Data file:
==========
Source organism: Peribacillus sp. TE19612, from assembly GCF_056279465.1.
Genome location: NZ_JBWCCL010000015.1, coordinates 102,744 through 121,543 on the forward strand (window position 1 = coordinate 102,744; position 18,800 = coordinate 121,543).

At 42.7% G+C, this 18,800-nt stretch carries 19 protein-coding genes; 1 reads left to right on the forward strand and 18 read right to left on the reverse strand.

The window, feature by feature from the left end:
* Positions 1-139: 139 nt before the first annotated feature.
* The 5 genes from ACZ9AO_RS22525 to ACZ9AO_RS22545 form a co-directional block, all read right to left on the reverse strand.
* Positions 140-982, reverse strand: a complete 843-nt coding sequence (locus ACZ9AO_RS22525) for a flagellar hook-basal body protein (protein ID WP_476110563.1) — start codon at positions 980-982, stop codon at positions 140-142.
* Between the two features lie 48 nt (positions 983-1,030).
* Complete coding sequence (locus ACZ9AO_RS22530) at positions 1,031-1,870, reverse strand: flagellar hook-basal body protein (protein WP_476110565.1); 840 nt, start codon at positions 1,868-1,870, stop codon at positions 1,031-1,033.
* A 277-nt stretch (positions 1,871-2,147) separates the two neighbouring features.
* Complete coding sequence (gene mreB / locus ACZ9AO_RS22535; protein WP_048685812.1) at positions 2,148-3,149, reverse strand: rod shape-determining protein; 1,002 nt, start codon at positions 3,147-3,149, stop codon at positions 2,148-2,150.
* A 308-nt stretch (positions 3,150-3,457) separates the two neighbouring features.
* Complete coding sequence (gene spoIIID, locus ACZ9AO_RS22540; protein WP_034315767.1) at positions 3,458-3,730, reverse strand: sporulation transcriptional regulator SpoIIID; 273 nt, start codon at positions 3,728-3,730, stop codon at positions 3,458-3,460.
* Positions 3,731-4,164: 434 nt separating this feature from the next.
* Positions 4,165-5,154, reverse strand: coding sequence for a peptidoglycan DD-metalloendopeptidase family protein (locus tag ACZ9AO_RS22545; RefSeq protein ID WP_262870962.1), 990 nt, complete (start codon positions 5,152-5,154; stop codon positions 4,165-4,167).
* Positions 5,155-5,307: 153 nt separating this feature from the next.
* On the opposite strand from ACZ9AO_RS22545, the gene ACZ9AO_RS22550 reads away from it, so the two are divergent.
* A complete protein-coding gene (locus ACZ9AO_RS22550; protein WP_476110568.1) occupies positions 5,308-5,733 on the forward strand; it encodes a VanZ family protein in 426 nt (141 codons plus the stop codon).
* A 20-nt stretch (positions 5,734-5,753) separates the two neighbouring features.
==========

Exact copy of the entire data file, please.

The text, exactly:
Source organism: Peribacillus sp. TE19612, from assembly GCF_056279465.1.
Genome location: NZ_JBWCCL010000015.1, coordinates 102,744 through 121,543 on the forward strand (window position 1 = coordinate 102,744; position 18,800 = coordinate 121,543).

At 42.7% G+C, this 18,800-nt stretch carries 19 protein-coding genes; 1 reads left to right on the forward strand and 18 read right to left on the reverse strand.

The window, feature by feature from the left end:
* Positions 1-139: 139 nt before the first annotated feature.
* The 5 genes from ACZ9AO_RS22525 to ACZ9AO_RS22545 form a co-directional block, all read right to left on the reverse strand.
* Positions 140-982, reverse strand: a complete 843-nt coding sequence (locus ACZ9AO_RS22525) for a flagellar hook-basal body protein (protein ID WP_476110563.1) — start codon at positions 980-982, stop codon at positions 140-142.
* Between the two features lie 48 nt (positions 983-1,030).
* Complete coding sequence (locus ACZ9AO_RS22530) at positions 1,031-1,870, reverse strand: flagellar hook-basal body protein (protein WP_476110565.1); 840 nt, start codon at positions 1,868-1,870, stop codon at positions 1,031-1,033.
* A 277-nt stretch (positions 1,871-2,147) separates the two neighbouring features.
* Complete coding sequence (gene mreB / locus ACZ9AO_RS22535; protein WP_048685812.1) at positions 2,148-3,149, reverse strand: rod shape-determining protein; 1,002 nt, start codon at positions 3,147-3,149, stop codon at positions 2,148-2,150.
* A 308-nt stretch (positions 3,150-3,457) separates the two neighbouring features.
* Complete coding sequence (gene spoIIID, locus ACZ9AO_RS22540; protein WP_034315767.1) at positions 3,458-3,730, reverse strand: sporulation transcriptional regulator SpoIIID; 273 nt, start codon at positions 3,728-3,730, stop codon at positions 3,458-3,460.
* Positions 3,731-4,164: 434 nt separating this feature from the next.
* Positions 4,165-5,154, reverse strand: coding sequence for a peptidoglycan DD-metalloendopeptidase family protein (locus tag ACZ9AO_RS22545; RefSeq protein ID WP_262870962.1), 990 nt, complete (start codon positions 5,152-5,154; stop codon positions 4,165-4,167).
* Positions 5,155-5,307: 153 nt separating this feature from the next.
* On the opposite strand from ACZ9AO_RS22545, the gene ACZ9AO_RS22550 reads away from it, so the two are divergent.
* A complete protein-coding gene (locus ACZ9AO_RS22550; protein WP_476110568.1) occupies positions 5,308-5,733 on the forward strand; it encodes a VanZ family protein in 426 nt (141 codons plus the stop codon).
* A 20-nt stretch (positions 5,734-5,753) separates the two neighbouring features.